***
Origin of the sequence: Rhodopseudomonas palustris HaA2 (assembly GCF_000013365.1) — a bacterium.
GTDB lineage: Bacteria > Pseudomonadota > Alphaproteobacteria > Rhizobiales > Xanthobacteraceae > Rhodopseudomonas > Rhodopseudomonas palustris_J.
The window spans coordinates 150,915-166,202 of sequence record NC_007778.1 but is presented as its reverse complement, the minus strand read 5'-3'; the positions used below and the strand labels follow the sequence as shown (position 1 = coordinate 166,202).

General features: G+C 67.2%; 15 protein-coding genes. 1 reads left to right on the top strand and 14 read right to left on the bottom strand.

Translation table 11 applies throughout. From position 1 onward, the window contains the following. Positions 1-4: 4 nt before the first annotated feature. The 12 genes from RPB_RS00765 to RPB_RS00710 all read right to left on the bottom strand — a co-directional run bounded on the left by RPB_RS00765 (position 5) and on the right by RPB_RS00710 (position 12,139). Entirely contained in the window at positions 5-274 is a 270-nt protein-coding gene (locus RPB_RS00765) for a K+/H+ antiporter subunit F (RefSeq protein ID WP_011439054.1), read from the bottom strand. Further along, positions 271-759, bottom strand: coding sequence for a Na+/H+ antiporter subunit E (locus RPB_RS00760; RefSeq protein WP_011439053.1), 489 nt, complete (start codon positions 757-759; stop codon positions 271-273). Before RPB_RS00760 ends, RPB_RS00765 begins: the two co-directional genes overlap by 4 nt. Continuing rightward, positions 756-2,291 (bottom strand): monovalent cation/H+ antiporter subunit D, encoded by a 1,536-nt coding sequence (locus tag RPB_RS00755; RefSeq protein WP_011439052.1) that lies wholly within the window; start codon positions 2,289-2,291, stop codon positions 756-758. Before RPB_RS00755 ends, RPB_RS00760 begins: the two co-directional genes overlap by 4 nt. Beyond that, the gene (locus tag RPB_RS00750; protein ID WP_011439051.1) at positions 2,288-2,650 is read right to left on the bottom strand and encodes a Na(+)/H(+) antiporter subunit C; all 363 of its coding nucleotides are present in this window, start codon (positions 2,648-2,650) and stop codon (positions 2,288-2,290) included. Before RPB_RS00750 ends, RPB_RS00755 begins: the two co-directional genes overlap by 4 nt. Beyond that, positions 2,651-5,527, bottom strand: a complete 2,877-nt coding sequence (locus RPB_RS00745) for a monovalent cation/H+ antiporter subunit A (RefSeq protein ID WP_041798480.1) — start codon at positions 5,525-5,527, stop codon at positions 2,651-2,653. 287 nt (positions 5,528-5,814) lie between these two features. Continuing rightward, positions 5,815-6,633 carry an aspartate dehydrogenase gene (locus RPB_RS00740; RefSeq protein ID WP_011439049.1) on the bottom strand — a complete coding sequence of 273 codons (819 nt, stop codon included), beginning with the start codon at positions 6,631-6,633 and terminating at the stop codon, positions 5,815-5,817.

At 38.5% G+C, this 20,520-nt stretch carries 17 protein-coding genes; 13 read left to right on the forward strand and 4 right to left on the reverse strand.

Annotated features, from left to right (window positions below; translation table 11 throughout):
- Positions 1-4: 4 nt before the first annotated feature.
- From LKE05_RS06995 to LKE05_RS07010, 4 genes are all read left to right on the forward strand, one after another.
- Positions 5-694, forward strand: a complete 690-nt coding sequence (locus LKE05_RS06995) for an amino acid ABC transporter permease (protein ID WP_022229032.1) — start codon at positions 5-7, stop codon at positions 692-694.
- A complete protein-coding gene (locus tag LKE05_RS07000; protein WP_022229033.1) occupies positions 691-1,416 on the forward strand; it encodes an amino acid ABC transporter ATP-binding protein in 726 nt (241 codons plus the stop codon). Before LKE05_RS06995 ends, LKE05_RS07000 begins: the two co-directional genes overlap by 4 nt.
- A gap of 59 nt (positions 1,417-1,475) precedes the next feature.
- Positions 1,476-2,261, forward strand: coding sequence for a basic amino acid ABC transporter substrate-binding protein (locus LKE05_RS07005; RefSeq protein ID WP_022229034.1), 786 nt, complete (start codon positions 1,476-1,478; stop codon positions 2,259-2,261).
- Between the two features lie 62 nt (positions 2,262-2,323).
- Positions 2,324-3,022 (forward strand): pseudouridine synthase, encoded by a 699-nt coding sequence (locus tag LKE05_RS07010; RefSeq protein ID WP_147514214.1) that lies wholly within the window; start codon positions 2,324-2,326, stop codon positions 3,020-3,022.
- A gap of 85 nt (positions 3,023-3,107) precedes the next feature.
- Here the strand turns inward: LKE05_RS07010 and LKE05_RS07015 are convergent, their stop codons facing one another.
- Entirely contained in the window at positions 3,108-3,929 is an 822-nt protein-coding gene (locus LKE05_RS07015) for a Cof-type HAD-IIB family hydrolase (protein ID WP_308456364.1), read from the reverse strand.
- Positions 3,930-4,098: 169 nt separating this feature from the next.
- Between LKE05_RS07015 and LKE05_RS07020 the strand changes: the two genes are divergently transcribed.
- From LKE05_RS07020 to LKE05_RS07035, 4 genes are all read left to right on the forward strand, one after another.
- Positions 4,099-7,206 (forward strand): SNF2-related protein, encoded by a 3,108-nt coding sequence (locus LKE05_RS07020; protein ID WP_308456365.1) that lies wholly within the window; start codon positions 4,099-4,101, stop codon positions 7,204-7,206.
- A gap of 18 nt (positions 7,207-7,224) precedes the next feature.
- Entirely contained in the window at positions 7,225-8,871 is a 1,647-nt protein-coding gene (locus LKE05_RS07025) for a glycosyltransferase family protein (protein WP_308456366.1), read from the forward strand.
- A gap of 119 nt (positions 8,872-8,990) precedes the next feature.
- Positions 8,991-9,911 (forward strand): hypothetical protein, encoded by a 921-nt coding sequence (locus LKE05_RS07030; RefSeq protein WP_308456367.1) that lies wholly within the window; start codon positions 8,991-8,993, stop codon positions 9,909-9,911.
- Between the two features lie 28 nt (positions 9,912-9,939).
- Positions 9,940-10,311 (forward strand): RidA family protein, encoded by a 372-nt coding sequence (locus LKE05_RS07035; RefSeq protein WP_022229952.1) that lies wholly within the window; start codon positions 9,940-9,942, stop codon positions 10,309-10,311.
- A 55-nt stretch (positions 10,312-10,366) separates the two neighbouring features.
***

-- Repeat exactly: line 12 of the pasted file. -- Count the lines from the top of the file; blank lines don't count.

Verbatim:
- A gap of 59 nt (positions 1,417-1,475) precedes the next feature.